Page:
France re-opened a revered but long-closed archaeological site in the heart of Jerusalem on Thursday, but a dispute over access immediately disrupted its reopening.
France, the owner of the site known as the Tomb of the Kings, reopened it to visits after having kept it closed since 2010.
But concerns that it would become more of a site of religious pilgrimage than an archaeological one immediately reemerged.
Around 15 people who had pre-registered online as required were allowed to visit, but a group of more than a dozen ultra-Orthodox Jews who consider the site holy pressed to enter and pray there despite not having followed procedures.
They were prevented from entering since French officials had limited visits to 15 people at once during set times due to the sensitivity of the site.
Ultra-Orthodox denied access pressed toward the gate when it was opened to try to enter.
The first group of visitors was initially blocked inside and eventually exited through a second gate, accompanied by police.
The incident highlighted concerns over the site and may bring into question whether it will remain open to the public.France’s Jerusalem consulate had said in advance that the reopening would take place under pre-arranged rules.
The 2,000-year-old archaeological gem had been closed since 2010 due to renovations costing around a million euros ($1.1 million).
It is a remarkable example of a Roman-era tomb, considered among the largest in the region.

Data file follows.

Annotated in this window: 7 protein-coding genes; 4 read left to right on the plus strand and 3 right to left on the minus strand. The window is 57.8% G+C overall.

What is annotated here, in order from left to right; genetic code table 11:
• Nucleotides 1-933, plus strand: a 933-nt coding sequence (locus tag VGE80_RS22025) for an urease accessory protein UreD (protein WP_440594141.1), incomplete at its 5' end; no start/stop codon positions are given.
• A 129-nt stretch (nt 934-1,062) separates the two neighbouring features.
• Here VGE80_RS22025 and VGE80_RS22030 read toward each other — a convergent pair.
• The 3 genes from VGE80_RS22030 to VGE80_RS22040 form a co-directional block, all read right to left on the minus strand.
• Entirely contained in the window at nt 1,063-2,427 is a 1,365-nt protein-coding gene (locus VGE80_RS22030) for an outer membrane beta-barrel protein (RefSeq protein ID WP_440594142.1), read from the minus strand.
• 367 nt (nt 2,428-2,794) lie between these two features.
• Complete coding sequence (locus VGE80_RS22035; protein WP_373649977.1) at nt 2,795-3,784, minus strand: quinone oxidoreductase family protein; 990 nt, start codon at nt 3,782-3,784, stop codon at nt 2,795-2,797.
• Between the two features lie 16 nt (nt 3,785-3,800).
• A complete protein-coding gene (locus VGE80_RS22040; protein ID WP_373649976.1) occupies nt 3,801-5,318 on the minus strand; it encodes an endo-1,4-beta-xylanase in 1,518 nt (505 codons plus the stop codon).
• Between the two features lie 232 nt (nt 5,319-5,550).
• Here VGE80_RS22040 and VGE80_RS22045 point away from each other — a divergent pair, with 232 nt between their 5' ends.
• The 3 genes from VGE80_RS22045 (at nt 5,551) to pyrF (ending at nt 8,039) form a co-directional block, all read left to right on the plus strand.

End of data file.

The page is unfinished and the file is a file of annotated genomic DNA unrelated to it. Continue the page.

Its unique status, Jewish veneration of the burial site and its location in the disputed city added to complications in reopening it.
Archaeological sites in east Jerusalem, where the tomb is located, are often freighted with religious significance and questions linked to the Israeli-Palestinian conflict.
Israel occupied mainly Palestinian east Jerusalem in the 1967 Six-Day War and later annexed it in a move never recognised by the international community.
It sees the entire city as its capital, while the Palestinians view the eastern sector as the capital of their future state.
There has been a challenge at Israel’s rabbinical court — which rules on matters related to Jewish law and holy sites — over access to the tomb and France’s ownership.
Before reopening the site, France sought guarantees from Israel it would not face legal challenges as well as commitments on how visits would be managed.
Ultra-Orthodox Jews describe the tomb as a holy burial site of ancient ancestors.